The Marvel Cinematic Universe was firmly science fiction from the beginning — its first film is literally about an inventor in a robot suit. Even the first Thor focused on telling audiences that the Norse gods are just powerful aliens. This focus only makes sense: most Marvel heroes are sci-fi in nature, especially the popular ones. The series also started in the wake of Batman Begins and The Dark Knight, which cemented superhero cinema as more grounded than the comics.
However, there is more to Marvel than high-tech gadgetry and radioactive origin stories. This universe was capable of accommodating full-on magic, and all the possibilities branching from that. Thor: The Dark World waded into that pool, but it was Doctor Strange that cannonballed the MCU into the realm of fantasy.
Forget Everything That You Think You Know
The standout of the movie is not Benedict Cumberbatch as Dr. Stephen Strange, though he is quite amusing yet stoic in the role. It is not Benedict Wong as Wong, nor Chiwetel Ejiofor as Karl Mordo, nor Mads Mikkelsen as Kaecilius (again, all great in their parts). It is, without a doubt, the visual effects. The standout sequence is, of course, the scene where the Ancient One transports Stephen’s soul across the multiverse. It is abundant with psychedelic imagery that sets the tone for the rest of the movie.
The characters’ other forays beyond the physical plane are fantastic as well. The battles in the Mirror Dimension, with skyscrapers expanding and folding into each other, fulfill the promise first made by Inception. There is also the time loop that Strange creates to force Dormammu, a malevolent monster of the Dark Dimension, into a bargain. This is easily one of the most memorable and satisfying hero-versus-villain confrontations in the MCU, and not a single punch is thrown.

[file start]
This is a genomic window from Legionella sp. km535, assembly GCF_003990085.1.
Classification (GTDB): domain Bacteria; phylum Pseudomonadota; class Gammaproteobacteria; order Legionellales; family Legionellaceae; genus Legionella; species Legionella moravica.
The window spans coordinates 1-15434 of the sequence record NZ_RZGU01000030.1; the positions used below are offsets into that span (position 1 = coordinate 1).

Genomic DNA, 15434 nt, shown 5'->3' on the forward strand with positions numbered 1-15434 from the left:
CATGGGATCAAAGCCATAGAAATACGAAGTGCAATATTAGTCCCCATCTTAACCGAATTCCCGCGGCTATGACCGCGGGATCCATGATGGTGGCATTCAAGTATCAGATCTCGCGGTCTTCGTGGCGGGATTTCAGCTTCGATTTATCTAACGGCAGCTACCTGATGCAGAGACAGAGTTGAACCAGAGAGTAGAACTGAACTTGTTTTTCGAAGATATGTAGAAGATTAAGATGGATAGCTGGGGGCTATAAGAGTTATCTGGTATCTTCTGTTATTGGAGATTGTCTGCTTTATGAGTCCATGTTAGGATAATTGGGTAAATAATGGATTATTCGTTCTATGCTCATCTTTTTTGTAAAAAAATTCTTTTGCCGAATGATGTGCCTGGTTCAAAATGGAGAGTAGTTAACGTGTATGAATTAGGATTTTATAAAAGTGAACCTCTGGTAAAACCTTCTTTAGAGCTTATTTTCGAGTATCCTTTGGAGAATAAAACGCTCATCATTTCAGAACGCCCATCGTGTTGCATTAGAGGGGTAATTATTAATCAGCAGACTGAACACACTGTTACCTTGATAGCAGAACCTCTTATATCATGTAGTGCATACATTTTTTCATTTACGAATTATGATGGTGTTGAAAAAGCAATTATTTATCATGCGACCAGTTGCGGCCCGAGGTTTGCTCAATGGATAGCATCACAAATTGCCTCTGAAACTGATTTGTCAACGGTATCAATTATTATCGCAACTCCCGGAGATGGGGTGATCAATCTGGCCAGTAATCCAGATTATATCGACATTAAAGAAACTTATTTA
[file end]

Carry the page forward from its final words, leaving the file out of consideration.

Worlds Without End
Doctor Strange introduces magic, with teleportation portals and time-turning jewels and the beloved Levitating Cloak. With that said, the filmmakers still grounded the supernatural into the scientific — or at least took a sci-fi approach. Notably, the Masters of the Mystic Arts discuss continuum probability, spatial paradoxes, and temporal manipulations. Of course, Stephen starts the story as a brilliant surgeon and a skeptic of anything unscientific. This approach allows him, and more importantly, the audience, to accept the magic as part of his world. Arguably, it helps him master it.
Perhaps most important is the Ancient One revealing that the Marvel Cinematic Universe is just one of many in the multiverse. The sequel, Doctor Strange and the Multiverse of Madness, is poised to tackle this in greater depth. Of course, as the first movie to go into detail on magic in the MCU, Doctor Strange eases us into everything. The visually incredible Mirror Dimension and the disturbing glimpse into the Dark Dimension are all teasers. Like Strange’s first astral trip, this is just a taste of what is to come.
What Mysteries Lie Beyond …?
Doctor Strange may not have a story with a serious impact on the MCU. What it did was inject new worlds of potential into the MCU with the introduction of true fantasy. Plus, it gave us Dr. Stephen Strange, one of the MVPs of Avengers: Infinity War and the man responsible for Endgame’s famed “Portals” scene. If you want a visually impressive and mind-expanding experience from your superhero movies, pay a visit to the Doctor.
Doctor Strange Merchandise
Your WDW Store has plenty of unique gifts for all fans of the Master of the Mystic Arts. Some of our Doctor Strange merchandise is even exclusive to the theme parks, available nowhere else except our online store. That is our own little act of magic, and like the magic in the movie, it is no trick.